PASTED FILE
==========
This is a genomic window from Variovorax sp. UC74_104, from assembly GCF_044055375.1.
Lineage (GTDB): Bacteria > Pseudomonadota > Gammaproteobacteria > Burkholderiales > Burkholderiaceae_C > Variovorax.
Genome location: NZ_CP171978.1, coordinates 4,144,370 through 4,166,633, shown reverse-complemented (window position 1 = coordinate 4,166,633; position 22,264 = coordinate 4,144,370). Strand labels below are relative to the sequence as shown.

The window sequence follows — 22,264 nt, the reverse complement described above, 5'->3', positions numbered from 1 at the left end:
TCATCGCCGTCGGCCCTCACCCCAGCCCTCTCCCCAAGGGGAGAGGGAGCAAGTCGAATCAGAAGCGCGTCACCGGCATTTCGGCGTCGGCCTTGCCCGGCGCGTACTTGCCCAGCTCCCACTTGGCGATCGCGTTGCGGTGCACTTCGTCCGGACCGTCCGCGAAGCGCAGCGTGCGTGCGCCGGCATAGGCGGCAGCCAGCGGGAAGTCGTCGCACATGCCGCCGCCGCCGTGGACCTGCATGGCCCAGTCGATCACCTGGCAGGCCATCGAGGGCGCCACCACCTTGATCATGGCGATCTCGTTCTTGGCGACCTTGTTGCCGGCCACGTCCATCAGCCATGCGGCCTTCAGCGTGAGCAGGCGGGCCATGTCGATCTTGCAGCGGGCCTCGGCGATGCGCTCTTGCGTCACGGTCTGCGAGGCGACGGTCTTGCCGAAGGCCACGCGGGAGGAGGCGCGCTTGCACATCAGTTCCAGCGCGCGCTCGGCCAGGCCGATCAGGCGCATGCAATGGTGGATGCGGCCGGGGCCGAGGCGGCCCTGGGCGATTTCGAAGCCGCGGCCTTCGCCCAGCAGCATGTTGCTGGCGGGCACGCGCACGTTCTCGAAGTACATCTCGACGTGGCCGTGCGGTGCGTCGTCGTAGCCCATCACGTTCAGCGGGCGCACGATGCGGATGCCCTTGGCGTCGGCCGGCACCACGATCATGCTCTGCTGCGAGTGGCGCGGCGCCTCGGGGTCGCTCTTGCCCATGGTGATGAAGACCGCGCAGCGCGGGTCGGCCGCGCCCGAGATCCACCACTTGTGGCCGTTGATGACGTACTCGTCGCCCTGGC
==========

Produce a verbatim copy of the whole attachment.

This is a genomic window from Variovorax sp. UC74_104, from assembly GCF_044055375.1.
Lineage (GTDB): Bacteria > Pseudomonadota > Gammaproteobacteria > Burkholderiales > Burkholderiaceae_C > Variovorax.
Genome location: NZ_CP171978.1, coordinates 4,144,370 through 4,166,633, shown reverse-complemented (window position 1 = coordinate 4,166,633; position 22,264 = coordinate 4,144,370). Strand labels below are relative to the sequence as shown.

The window sequence follows — 22,264 nt, the reverse complement described above, 5'->3', positions numbered from 1 at the left end:
TCATCGCCGTCGGCCCTCACCCCAGCCCTCTCCCCAAGGGGAGAGGGAGCAAGTCGAATCAGAAGCGCGTCACCGGCATTTCGGCGTCGGCCTTGCCCGGCGCGTACTTGCCCAGCTCCCACTTGGCGATCGCGTTGCGGTGCACTTCGTCCGGACCGTCCGCGAAGCGCAGCGTGCGTGCGCCGGCATAGGCGGCAGCCAGCGGGAAGTCGTCGCACATGCCGCCGCCGCCGTGGACCTGCATGGCCCAGTCGATCACCTGGCAGGCCATCGAGGGCGCCACCACCTTGATCATGGCGATCTCGTTCTTGGCGACCTTGTTGCCGGCCACGTCCATCAGCCATGCGGCCTTCAGCGTGAGCAGGCGGGCCATGTCGATCTTGCAGCGGGCCTCGGCGATGCGCTCTTGCGTCACGGTCTGCGAGGCGACGGTCTTGCCGAAGGCCACGCGGGAGGAGGCGCGCTTGCACATCAGTTCCAGCGCGCGCTCGGCCAGGCCGATCAGGCGCATGCAATGGTGGATGCGGCCGGGGCCGAGGCGGCCCTGGGCGATTTCGAAGCCGCGGCCTTCGCCCAGCAGCATGTTGCTGGCGGGCACGCGCACGTTCTCGAAGTACATCTCGACGTGGCCGTGCGGTGCGTCGTCGTAGCCCATCACGTTCAGCGGGCGCACGATGCGGATGCCCTTGGCGTCGGCCGGCACCACGATCATGCTCTGCTGCGAGTGGCGCGGCGCCTCGGGGTCGCTCTTGCCCATGGTGATGAAGACCGCGCAGCGCGGGTCGGCCGCGCCCGAGATCCACCACTTGTGGCCGTTGATGACGTACTCGTCGCCCTGGC